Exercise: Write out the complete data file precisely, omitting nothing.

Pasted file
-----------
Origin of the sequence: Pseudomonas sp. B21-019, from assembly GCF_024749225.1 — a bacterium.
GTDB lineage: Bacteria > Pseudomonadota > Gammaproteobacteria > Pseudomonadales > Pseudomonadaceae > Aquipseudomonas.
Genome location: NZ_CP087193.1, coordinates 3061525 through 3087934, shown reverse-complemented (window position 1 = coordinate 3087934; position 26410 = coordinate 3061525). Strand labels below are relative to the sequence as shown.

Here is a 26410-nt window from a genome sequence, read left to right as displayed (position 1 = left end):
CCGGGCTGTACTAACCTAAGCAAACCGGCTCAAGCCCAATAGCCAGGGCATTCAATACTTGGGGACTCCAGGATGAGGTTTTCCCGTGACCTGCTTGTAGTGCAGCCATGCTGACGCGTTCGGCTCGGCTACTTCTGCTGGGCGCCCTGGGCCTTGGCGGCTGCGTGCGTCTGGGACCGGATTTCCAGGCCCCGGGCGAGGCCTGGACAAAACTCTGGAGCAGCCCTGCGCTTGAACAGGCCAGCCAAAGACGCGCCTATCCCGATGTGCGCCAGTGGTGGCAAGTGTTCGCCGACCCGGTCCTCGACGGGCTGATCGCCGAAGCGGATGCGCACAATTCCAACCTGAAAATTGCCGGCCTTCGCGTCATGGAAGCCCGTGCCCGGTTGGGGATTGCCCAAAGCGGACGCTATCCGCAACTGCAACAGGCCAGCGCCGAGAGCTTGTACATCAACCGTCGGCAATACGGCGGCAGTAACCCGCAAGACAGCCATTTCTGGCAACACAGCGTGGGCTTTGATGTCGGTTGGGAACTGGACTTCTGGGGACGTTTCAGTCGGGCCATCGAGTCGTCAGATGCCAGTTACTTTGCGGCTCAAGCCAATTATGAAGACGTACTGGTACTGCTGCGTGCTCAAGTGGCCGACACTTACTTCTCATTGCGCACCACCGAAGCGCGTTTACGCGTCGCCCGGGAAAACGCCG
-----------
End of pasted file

Origin of the sequence: Pseudomonas sp. B21-019, from assembly GCF_024749225.1 — a bacterium.
GTDB lineage: Bacteria > Pseudomonadota > Gammaproteobacteria > Pseudomonadales > Pseudomonadaceae > Aquipseudomonas.
Genome location: NZ_CP087193.1, coordinates 3061525 through 3087934, shown reverse-complemented (window position 1 = coordinate 3087934; position 26410 = coordinate 3061525). Strand labels below are relative to the sequence as shown.

Here is a 26410-nt window from a genome sequence, read left to right as displayed (position 1 = left end):
CCGGGCTGTACTAACCTAAGCAAACCGGCTCAAGCCCAATAGCCAGGGCATTCAATACTTGGGGACTCCAGGATGAGGTTTTCCCGTGACCTGCTTGTAGTGCAGCCATGCTGACGCGTTCGGCTCGGCTACTTCTGCTGGGCGCCCTGGGCCTTGGCGGCTGCGTGCGTCTGGGACCGGATTTCCAGGCCCCGGGCGAGGCCTGGACAAAACTCTGGAGCAGCCCTGCGCTTGAACAGGCCAGCCAAAGACGCGCCTATCCCGATGTGCGCCAGTGGTGGCAAGTGTTCGCCGACCCGGTCCTCGACGGGCTGATCGCCGAAGCGGATGCGCACAATTCCAACCTGAAAATTGCCGGCCTTCGCGTCATGGAAGCCCGTGCCCGGTTGGGGATTGCCCAAAGCGGACGCTATCCGCAACTGCAACAGGCCAGCGCCGAGAGCTTGTACATCAACCGTCGGCAATACGGCGGCAGTAACCCGCAAGACAGCCATTTCTGGCAACACAGCGTGGGCTTTGATGTCGGTTGGGAACTGGACTTCTGGGGACGTTTCAGTCGGGCCATCGAGTCGTCAGATGCCAGTTACTTTGCGGCTCAAGCCAATTATGAAGACGTACTGGTACTGCTGCGTGCTCAAGTGGCCGACACTTACTTCTCATTGCGCACCACCGAAGCGCGTTTACGCGTCGCCCGGGAAAACGCCG